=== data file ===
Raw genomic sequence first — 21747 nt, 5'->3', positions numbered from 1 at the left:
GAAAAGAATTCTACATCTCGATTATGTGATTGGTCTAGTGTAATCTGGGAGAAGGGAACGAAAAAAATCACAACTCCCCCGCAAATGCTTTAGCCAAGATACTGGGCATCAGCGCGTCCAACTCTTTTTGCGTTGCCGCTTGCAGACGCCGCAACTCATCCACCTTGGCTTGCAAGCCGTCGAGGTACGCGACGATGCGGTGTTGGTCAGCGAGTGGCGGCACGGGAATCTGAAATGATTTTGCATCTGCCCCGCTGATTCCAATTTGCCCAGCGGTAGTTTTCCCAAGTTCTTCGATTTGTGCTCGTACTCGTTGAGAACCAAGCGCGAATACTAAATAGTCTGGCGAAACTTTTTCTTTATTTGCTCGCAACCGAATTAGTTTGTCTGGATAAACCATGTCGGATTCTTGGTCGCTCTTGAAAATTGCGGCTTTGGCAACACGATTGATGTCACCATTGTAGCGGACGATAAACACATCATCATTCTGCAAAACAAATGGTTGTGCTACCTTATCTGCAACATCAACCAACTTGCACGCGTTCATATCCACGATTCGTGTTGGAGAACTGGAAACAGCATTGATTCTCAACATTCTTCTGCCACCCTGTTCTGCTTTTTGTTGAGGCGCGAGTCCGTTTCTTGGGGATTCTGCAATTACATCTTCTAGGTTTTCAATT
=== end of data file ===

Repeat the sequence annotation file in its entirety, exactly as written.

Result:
Raw genomic sequence first — 21747 nt, 5'->3', positions numbered from 1 at the left:
GAAAAGAATTCTACATCTCGATTATGTGATTGGTCTAGTGTAATCTGGGAGAAGGGAACGAAAAAAATCACAACTCCCCCGCAAATGCTTTAGCCAAGATACTGGGCATCAGCGCGTCCAACTCTTTTTGCGTTGCCGCTTGCAGACGCCGCAACTCATCCACCTTGGCTTGCAAGCCGTCGAGGTACGCGACGATGCGGTGTTGGTCAGCGAGTGGCGGCACGGGAATCTGAAATGATTTTGCATCTGCCCCGCTGATTCCAATTTGCCCAGCGGTAGTTTTCCCAAGTTCTTCGATTTGTGCTCGTACTCGTTGAGAACCAAGCGCGAATACTAAATAGTCTGGCGAAACTTTTTCTTTATTTGCTCGCAACCGAATTAGTTTGTCTGGATAAACCATGTCGGATTCTTGGTCGCTCTTGAAAATTGCGGCTTTGGCAACACGATTGATGTCACCATTGTAGCGGACGATAAACACATCATCATTCTGCAAAACAAATGGTTGTGCTACCTTATCTGCAACATCAACCAACTTGCACGCGTTCATATCCACGATTCGTGTTGGAGAACTGGAAACAGCATTGATTCTCAACATTCTTCTGCCACCCTGTTCTGCTTTTTGTTGAGGCGCGAGTCCGTTTCTTGGGGATTCTGCAATTACATCTTCTAGGTTTTCAATT